According to a media release yesterday from ASISA*, living annuity policyholders withdrew on average 6.62% of their capital as income in 2016, which represents a marginal increase in the 6.44% living annuity drawdown rate recorded for 2015.
An increase in the drawdown rate is concerning in an environment of relatively meek domestic returns over the last three years as the higher the withdrawal rate, the faster the annuitant’s capital is depleted.
Commenting on the 2016 Living Annuities Survey, Taryn Hirsch, senior policy adviser at ASISA, said that “[w]hile we would have preferred to see the drawdown rate continue the small yet steady downward trend of the past five years, we have to accept that many pensioners are finding it increasingly difficult to maintain their standard of living without adjusting their drawdown rates upward.”
“We need to take into consideration that inflation came in at 6.6% for 2016 and the JSE All Share Index returned only 2.6%. Under those circumstances the small increase is understandable and pensioners and their advisers need to be commended for tightening the proverbial belt rather than increasing their drawdown rates substantially.”
Three key factors determine how long the capital will be able to produce a regular income:
- The level of income selected;
- Performance of selected investments; and
- The lifespan of the annuitant.
Comment: One should always look with a great degree of circumspection at industry averages and at short-term statistics like just one year. That having been said it is important when selecting the level of income (at the start of the annuity or at the time of the annual review) to take into account the long-term implications of the drawdown rate. This is particularly relevant when the annuitant will require income from the annuity for a long time. Equally important is determining an appropriate long-term asset allocation which has a strong probability of meeting the annuitant’s needs over time.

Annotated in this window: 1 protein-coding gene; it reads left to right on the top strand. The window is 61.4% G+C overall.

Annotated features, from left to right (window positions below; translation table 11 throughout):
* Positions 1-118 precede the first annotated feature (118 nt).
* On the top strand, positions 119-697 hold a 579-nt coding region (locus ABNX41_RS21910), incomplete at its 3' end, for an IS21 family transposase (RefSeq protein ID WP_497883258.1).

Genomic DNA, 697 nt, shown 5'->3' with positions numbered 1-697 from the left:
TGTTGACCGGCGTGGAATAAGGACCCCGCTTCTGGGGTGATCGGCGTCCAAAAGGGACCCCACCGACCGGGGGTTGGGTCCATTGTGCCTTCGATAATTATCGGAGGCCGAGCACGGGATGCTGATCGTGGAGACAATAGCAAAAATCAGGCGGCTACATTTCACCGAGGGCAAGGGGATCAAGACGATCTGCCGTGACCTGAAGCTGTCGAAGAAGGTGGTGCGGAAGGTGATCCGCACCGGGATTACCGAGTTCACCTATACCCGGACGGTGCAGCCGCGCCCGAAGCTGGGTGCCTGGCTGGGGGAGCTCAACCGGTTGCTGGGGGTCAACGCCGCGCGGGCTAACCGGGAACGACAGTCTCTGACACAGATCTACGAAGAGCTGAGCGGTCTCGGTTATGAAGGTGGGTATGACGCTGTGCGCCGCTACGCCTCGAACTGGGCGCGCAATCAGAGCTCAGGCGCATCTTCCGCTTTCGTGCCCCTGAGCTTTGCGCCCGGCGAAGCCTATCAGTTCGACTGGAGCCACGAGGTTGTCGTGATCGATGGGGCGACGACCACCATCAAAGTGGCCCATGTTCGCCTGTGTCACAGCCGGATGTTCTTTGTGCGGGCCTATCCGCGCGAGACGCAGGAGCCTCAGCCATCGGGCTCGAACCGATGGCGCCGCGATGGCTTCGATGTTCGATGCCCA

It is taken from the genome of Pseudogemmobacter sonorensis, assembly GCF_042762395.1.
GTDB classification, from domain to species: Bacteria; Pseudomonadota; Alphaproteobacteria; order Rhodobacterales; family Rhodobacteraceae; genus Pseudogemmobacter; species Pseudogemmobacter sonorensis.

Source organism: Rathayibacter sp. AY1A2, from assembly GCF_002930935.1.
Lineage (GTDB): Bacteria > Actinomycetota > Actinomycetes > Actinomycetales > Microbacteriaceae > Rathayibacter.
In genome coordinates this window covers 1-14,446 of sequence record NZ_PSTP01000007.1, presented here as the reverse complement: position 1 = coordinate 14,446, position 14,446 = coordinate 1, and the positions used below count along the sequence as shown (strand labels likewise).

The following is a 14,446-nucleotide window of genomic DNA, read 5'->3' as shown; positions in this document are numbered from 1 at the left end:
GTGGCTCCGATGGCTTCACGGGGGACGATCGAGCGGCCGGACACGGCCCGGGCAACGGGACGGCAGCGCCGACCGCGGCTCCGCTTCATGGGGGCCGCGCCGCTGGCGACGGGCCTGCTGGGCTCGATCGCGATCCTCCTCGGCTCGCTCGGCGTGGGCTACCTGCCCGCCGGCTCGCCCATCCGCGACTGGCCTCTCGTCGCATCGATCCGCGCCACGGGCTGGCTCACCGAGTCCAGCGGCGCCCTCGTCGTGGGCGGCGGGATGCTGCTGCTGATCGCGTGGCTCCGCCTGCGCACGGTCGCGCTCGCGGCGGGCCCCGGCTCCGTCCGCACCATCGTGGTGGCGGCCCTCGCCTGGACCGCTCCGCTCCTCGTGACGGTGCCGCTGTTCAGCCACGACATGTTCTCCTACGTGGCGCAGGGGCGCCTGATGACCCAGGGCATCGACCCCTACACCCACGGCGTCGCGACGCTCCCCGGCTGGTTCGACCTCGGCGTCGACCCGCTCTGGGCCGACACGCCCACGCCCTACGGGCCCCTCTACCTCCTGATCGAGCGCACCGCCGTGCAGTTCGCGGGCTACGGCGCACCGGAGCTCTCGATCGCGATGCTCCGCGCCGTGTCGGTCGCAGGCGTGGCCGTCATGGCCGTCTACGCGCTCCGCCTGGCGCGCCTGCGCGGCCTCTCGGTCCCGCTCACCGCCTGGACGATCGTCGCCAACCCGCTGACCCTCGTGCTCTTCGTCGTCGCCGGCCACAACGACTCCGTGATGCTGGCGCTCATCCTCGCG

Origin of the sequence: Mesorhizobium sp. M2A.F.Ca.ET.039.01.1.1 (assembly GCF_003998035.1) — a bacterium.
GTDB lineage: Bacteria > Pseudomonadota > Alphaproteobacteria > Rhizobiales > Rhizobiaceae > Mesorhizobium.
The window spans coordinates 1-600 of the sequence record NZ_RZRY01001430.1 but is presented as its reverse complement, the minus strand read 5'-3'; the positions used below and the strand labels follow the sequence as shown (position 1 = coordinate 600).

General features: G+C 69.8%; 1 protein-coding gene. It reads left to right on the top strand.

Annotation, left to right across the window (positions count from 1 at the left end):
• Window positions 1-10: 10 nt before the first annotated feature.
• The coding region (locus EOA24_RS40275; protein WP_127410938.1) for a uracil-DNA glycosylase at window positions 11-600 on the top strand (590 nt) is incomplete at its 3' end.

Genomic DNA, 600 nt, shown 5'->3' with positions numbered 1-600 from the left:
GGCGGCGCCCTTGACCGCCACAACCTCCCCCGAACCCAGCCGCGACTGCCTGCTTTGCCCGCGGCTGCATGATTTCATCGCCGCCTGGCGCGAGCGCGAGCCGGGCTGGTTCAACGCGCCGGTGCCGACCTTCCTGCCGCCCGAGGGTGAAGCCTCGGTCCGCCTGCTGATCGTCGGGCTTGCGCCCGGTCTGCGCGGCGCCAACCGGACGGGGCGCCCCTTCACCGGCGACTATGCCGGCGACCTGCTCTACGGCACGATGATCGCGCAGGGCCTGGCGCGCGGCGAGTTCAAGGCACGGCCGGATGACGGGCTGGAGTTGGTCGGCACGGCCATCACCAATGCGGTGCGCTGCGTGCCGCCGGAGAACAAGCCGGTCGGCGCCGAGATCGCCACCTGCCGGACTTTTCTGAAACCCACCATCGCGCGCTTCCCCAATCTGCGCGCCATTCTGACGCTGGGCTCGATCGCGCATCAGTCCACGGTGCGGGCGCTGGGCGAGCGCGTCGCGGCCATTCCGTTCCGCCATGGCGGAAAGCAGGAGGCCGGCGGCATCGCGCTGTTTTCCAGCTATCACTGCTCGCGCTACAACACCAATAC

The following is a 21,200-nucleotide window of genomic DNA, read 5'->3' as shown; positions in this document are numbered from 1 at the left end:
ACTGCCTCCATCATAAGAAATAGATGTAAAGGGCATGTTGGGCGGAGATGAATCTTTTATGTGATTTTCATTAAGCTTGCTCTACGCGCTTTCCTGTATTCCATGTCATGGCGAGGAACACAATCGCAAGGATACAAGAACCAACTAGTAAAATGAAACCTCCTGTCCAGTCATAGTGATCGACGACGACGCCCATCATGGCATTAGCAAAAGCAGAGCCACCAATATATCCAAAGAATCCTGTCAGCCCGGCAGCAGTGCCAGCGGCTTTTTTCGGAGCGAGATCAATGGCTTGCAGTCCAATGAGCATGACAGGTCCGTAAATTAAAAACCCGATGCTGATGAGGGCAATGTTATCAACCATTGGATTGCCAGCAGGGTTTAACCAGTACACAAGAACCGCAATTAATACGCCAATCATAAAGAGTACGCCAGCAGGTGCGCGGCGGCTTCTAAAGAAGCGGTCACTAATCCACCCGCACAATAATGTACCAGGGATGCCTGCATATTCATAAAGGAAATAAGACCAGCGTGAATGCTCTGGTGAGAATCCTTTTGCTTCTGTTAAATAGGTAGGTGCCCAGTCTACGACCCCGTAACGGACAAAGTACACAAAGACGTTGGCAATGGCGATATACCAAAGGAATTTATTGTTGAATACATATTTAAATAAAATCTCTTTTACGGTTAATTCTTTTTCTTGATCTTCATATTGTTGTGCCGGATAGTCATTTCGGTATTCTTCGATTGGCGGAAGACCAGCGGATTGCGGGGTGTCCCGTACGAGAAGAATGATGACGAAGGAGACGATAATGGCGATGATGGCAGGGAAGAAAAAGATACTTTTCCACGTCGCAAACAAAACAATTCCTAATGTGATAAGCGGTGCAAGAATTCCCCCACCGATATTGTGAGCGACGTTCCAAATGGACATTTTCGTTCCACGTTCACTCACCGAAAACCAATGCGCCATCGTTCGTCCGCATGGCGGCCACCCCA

*ASISA, the Association for Savings and Investment South Africa, is the industry body which represents the investment and life insurance companies. ASISA’s stated mission is to “work towards promoting a culture of savings and investment in South Africa by playing a significant role in the development of the social, economic and regulatory framework in which our members operate, thereby assisting members to serve their customers better”.
Disclaimer: The information provided is not intended to address the circumstances of any particular individual or entity and should not be considered to be advice in any way. No person should act upon this information without first obtaining professional advice.